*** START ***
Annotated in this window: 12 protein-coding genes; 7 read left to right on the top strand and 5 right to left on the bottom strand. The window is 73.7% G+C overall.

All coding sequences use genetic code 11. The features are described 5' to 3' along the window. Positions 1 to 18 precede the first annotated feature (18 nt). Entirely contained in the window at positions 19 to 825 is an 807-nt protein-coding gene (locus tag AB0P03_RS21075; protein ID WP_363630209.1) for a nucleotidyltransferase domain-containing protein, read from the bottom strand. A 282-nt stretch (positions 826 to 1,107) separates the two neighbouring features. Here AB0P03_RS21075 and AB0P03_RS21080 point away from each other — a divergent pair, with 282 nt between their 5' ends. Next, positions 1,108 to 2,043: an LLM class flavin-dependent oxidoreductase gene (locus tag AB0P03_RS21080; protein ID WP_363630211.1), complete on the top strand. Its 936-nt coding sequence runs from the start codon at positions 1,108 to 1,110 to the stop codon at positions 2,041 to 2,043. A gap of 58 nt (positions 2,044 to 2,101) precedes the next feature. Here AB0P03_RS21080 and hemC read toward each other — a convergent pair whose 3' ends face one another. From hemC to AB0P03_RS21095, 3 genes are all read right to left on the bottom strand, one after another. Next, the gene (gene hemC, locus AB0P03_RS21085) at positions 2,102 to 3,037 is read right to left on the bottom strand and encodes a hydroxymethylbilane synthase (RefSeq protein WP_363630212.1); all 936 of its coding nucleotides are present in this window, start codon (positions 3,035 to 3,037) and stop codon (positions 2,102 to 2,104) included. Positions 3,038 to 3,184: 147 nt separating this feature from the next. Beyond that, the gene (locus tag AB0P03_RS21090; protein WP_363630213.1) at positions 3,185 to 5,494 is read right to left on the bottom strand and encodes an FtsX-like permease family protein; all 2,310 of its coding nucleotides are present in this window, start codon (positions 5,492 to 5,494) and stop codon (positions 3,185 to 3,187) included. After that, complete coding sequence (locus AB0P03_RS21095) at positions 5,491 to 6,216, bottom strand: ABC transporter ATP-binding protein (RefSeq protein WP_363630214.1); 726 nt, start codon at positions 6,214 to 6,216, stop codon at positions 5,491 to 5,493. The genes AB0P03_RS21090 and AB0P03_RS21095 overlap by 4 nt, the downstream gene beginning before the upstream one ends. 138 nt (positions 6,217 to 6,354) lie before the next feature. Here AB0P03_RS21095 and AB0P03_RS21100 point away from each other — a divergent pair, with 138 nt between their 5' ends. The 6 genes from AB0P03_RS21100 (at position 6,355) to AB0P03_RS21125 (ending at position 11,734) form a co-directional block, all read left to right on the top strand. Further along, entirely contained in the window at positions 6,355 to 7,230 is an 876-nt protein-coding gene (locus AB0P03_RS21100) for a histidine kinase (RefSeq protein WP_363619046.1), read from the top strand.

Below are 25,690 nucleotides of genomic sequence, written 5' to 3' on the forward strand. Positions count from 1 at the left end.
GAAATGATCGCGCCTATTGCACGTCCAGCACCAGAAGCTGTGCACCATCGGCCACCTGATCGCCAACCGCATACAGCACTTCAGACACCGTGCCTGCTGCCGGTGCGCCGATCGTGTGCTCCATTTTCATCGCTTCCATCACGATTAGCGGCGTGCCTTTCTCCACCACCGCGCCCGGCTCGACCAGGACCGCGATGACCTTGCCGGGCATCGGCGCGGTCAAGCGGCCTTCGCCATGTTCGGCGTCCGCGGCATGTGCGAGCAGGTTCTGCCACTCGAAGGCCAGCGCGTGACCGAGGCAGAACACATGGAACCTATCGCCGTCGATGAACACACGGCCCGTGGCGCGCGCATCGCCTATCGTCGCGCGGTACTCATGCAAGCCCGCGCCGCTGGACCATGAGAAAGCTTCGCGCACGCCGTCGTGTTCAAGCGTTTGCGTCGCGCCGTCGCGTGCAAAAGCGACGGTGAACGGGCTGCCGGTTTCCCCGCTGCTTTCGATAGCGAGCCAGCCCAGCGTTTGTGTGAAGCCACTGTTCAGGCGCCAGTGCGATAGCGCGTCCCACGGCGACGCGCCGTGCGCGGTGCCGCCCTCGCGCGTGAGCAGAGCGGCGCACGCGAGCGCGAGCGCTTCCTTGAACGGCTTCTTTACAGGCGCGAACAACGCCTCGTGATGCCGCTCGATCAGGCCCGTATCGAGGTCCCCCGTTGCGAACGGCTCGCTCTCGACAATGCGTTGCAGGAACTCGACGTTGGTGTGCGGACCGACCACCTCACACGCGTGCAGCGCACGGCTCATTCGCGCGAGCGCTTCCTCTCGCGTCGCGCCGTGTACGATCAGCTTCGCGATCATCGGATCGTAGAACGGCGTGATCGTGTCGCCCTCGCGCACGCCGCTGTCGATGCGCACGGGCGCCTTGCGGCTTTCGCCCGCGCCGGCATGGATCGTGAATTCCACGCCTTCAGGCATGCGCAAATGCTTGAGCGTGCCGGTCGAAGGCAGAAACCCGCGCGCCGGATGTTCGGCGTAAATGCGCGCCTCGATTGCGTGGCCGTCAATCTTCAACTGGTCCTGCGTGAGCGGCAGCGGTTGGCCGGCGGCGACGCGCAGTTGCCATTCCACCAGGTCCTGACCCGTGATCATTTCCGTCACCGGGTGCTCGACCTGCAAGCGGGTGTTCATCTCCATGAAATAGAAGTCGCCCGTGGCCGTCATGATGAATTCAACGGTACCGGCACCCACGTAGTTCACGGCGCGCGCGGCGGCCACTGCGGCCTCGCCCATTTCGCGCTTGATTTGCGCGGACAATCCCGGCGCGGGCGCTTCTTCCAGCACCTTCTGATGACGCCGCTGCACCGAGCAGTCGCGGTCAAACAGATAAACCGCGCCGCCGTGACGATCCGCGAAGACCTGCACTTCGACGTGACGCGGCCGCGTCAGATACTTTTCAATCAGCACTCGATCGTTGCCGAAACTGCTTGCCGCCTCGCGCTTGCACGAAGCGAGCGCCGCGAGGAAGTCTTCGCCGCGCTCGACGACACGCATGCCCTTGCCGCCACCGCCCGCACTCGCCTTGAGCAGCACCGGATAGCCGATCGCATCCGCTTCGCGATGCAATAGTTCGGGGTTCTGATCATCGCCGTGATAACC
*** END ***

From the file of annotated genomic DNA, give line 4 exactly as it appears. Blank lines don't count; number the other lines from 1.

GAAATGATCGCGCCTATTGCACGTCCAGCACCAGAAGCTGTGCACCATCGGCCACCTGATCGCCAACCGCATACAGCACTTCAGACACCGTGCCTGCTGCCGGTGCGCCGATCGTGTGCTCCATTTTCATCGCTTCCATCACGATTAGCGGCGTGCCTTTCTCCACCACCGCGCCCGGCTCGACCAGGACCGCGATGACCTTGCCGGGCATCGGCGCGGTCAAGCGGCCTTCGCCATGTTCGGCGTCCGCGGCATGTGCGAGCAGGTTCTGCCACTCGAAGGCCAGCGCGTGACCGAGGCAGAACACATGGAACCTATCGCCGTCGATGAACACACGGCCCGTGGCGCGCGCATCGCCTATCGTCGCGCGGTACTCATGCAAGCCCGCGCCGCTGGACCATGAGAAAGCTTCGCGCACGCCGTCGTGTTCAAGCGTTTGCGTCGCGCCGTCGCGTGCAAAAGCGACGGTGAACGGGCTGCCGGTTTCCCCGCTGCTTTCGATAGCGAGCCAGCCCAGCGTTTGTGTGAAGCCACTGTTCAGGCGCCAGTGCGATAGCGCGTCCCACGGCGACGCGCCGTGCGCGGTGCCGCCCTCGCGCGTGAGCAGAGCGGCGCACGCGAGCGCGAGCGCTTCCTTGAACGGCTTCTTTACAGGCGCGAACAACGCCTCGTGATGCCGCTCGATCAGGCCCGTATCGAGGTCCCCCGTTGCGAACGGCTCGCTCTCGACAATGCGTTGCAGGAACTCGACGTTGGTGTGCGGACCGACCACCTCACACGCGTGCAGCGCACGGCTCATTCGCGCGAGCGCTTCCTCTCGCGTCGCGCCGTGTACGATCAGCTTCGCGATCATCGGATCGTAGAACGGCGTGATCGTGTCGCCCTCGCGCACGCCGCTGTCGATGCGCACGGGCGCCTTGCGGCTTTCGCCCGCGCCGGCATGGATCGTGAATTCCACGCCTTCAGGCATGCGCAAATGCTTGAGCGTGCCGGTCGAAGGCAGAAACCCGCGCGCCGGATGTTCGGCGTAAATGCGCGCCTCGATTGCGTGGCCGTCAATCTTCAACTGGTCCTGCGTGAGCGGCAGCGGTTGGCCGGCGGCGACGCGCAGTTGCCATTCCACCAGGTCCTGACCCGTGATCATTTCCGTCACCGGGTGCTCGACCTGCAAGCGGGTGTTCATCTCCATGAAATAGAAGTCGCCCGTGGCCGTCATGATGAATTCAACGGTACCGGCACCCACGTAGTTCACGGCGCGCGCGGCGGCCACTGCGGCCTCGCCCATTTCGCGCTTGATTTGCGCGGACAATCCCGGCGCGGGCGCTTCTTCCAGCACCTTCTGATGACGCCGCTGCACCGAGCAGTCGCGGTCAAACAGATAAACCGCGCCGCCGTGACGATCCGCGAAGACCTGCACTTCGACGTGACGCGGCCGCGTCAGATACTTTTCAATCAGCACTCGATCGTTGCCGAAACTGCTTGCCGCCTCGCGCTTGCACGAAGCGAGCGCCGCGAGGAAGTCTTCGCCGCGCTCGACGACACGCATGCCCTTGCCGCCACCGCCCGCACTCGCCTTGAGCAGCACCGGATAGCCGATCGCATCCGCTTCGCGATGCAATAGTTCGGGGTTCTGATCATCGCCGTGATAACC